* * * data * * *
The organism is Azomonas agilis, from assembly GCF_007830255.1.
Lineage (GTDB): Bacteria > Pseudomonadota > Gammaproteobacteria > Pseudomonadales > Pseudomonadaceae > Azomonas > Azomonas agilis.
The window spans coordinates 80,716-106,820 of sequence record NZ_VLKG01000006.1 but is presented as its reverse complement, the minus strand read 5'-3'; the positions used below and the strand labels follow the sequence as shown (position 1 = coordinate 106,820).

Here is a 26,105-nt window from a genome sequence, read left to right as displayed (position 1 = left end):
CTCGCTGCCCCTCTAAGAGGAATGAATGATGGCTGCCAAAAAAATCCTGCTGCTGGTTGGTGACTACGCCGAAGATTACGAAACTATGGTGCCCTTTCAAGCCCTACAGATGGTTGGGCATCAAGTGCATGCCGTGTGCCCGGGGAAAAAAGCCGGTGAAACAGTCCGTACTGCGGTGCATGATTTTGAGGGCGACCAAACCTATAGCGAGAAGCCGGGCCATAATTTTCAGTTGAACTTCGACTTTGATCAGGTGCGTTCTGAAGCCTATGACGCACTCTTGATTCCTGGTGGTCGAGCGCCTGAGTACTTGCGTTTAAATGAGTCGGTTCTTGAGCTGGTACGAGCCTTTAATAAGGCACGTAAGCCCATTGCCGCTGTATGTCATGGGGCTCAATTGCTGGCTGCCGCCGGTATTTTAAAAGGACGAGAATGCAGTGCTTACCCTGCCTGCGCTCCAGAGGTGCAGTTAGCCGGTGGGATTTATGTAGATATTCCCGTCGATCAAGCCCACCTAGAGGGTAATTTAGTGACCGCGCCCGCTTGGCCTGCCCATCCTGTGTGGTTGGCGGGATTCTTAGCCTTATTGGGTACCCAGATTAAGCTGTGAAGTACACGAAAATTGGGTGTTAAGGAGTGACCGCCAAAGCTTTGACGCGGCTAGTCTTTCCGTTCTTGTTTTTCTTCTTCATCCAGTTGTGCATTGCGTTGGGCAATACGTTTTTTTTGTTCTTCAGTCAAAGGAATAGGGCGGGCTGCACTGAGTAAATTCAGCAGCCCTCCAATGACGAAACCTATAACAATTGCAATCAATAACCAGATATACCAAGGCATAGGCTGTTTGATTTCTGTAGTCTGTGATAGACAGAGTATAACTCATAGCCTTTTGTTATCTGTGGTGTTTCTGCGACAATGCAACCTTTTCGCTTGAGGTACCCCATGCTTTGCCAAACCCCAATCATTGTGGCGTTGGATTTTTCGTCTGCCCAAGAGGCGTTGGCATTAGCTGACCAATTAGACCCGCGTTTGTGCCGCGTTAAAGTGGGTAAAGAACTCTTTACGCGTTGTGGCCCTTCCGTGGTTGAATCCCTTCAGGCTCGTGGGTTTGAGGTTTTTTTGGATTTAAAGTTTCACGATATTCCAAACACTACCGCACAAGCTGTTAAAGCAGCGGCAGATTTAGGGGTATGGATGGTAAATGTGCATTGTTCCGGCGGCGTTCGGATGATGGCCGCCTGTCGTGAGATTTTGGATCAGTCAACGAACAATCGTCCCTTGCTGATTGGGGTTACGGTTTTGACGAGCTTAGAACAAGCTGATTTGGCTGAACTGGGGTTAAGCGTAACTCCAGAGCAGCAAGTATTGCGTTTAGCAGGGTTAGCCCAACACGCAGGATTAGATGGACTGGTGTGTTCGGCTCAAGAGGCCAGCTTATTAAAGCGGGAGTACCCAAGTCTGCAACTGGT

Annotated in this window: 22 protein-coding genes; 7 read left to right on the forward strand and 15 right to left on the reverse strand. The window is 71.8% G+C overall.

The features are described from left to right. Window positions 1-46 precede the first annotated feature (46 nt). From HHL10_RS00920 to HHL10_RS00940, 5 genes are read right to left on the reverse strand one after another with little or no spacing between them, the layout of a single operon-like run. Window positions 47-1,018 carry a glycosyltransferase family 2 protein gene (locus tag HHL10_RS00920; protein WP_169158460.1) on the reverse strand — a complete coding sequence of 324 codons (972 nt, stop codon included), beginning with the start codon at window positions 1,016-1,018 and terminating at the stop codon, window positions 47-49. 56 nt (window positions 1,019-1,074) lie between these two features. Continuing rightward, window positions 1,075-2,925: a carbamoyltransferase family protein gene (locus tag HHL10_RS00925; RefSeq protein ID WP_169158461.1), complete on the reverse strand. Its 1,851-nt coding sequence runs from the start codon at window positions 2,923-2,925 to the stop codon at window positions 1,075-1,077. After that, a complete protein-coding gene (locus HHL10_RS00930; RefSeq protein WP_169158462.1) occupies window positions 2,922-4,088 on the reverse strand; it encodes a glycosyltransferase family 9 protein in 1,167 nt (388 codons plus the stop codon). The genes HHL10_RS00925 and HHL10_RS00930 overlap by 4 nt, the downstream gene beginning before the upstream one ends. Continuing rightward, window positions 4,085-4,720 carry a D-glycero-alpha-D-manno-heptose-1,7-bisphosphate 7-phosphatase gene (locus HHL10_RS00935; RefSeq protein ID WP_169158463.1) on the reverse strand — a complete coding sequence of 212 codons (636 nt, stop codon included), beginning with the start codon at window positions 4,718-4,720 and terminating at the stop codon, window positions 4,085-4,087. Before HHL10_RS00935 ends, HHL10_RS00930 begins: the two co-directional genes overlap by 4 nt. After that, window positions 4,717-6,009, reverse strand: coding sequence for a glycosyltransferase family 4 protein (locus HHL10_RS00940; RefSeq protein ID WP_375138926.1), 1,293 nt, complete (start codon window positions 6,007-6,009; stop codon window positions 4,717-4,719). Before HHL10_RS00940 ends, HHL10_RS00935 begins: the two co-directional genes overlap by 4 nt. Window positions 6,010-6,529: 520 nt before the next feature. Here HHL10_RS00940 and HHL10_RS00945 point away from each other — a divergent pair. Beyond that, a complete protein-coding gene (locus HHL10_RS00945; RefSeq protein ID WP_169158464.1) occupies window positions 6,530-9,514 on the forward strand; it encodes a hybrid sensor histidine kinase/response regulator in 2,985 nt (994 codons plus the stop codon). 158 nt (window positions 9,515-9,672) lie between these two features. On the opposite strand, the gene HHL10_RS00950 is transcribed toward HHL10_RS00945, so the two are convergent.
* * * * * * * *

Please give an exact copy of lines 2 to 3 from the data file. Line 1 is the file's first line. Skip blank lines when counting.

Lineage (GTDB): Bacteria > Pseudomonadota > Gammaproteobacteria > Pseudomonadales > Pseudomonadaceae > Azomonas > Azomonas agilis.
The window spans coordinates 80,716-106,820 of sequence record NZ_VLKG01000006.1 but is presented as its reverse complement, the minus strand read 5'-3'; the positions used below and the strand labels follow the sequence as shown (position 1 = coordinate 106,820).